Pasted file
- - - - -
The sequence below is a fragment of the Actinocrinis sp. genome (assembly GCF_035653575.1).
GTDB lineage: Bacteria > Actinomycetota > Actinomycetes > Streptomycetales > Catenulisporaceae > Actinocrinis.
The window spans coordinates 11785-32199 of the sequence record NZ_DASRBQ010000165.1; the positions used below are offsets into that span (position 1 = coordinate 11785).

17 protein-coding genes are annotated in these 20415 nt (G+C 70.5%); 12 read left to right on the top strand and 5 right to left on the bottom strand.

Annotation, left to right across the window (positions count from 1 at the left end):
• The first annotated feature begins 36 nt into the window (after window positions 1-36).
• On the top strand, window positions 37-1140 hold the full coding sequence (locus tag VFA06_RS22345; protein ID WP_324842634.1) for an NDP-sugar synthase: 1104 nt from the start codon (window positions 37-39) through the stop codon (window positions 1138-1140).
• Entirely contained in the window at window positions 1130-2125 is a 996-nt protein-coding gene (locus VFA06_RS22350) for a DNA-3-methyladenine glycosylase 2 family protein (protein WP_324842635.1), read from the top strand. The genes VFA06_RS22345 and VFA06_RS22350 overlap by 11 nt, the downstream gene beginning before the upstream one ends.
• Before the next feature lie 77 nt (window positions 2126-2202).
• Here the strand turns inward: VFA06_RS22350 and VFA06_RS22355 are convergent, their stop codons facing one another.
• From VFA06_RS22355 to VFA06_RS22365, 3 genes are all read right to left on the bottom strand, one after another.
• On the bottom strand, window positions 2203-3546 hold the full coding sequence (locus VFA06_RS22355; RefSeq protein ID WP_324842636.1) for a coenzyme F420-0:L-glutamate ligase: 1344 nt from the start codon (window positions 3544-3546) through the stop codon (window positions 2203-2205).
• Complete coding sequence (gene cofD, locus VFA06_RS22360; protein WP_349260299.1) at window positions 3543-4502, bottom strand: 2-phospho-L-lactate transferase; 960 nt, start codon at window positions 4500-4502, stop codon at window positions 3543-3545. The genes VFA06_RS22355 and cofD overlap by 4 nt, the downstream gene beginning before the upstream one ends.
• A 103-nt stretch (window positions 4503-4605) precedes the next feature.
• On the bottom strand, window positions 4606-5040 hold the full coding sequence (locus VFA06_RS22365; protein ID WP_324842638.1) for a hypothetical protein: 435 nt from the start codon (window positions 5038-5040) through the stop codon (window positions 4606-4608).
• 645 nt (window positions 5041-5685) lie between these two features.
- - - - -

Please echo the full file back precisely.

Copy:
The sequence below is a fragment of the Actinocrinis sp. genome (assembly GCF_035653575.1).
GTDB lineage: Bacteria > Actinomycetota > Actinomycetes > Streptomycetales > Catenulisporaceae > Actinocrinis.
The window spans coordinates 11785-32199 of the sequence record NZ_DASRBQ010000165.1; the positions used below are offsets into that span (position 1 = coordinate 11785).

17 protein-coding genes are annotated in these 20415 nt (G+C 70.5%); 12 read left to right on the top strand and 5 right to left on the bottom strand.

Annotation, left to right across the window (positions count from 1 at the left end):
• The first annotated feature begins 36 nt into the window (after window positions 1-36).
• On the top strand, window positions 37-1140 hold the full coding sequence (locus tag VFA06_RS22345; protein ID WP_324842634.1) for an NDP-sugar synthase: 1104 nt from the start codon (window positions 37-39) through the stop codon (window positions 1138-1140).
• Entirely contained in the window at window positions 1130-2125 is a 996-nt protein-coding gene (locus VFA06_RS22350) for a DNA-3-methyladenine glycosylase 2 family protein (protein WP_324842635.1), read from the top strand. The genes VFA06_RS22345 and VFA06_RS22350 overlap by 11 nt, the downstream gene beginning before the upstream one ends.
• Before the next feature lie 77 nt (window positions 2126-2202).
• Here the strand turns inward: VFA06_RS22350 and VFA06_RS22355 are convergent, their stop codons facing one another.
• From VFA06_RS22355 to VFA06_RS22365, 3 genes are all read right to left on the bottom strand, one after another.
• On the bottom strand, window positions 2203-3546 hold the full coding sequence (locus VFA06_RS22355; RefSeq protein ID WP_324842636.1) for a coenzyme F420-0:L-glutamate ligase: 1344 nt from the start codon (window positions 3544-3546) through the stop codon (window positions 2203-2205).
• Complete coding sequence (gene cofD, locus VFA06_RS22360; protein WP_349260299.1) at window positions 3543-4502, bottom strand: 2-phospho-L-lactate transferase; 960 nt, start codon at window positions 4500-4502, stop codon at window positions 3543-3545. The genes VFA06_RS22355 and cofD overlap by 4 nt, the downstream gene beginning before the upstream one ends.
• A 103-nt stretch (window positions 4503-4605) precedes the next feature.
• On the bottom strand, window positions 4606-5040 hold the full coding sequence (locus VFA06_RS22365; protein ID WP_324842638.1) for a hypothetical protein: 435 nt from the start codon (window positions 5038-5040) through the stop codon (window positions 4606-4608).
• 645 nt (window positions 5041-5685) lie between these two features.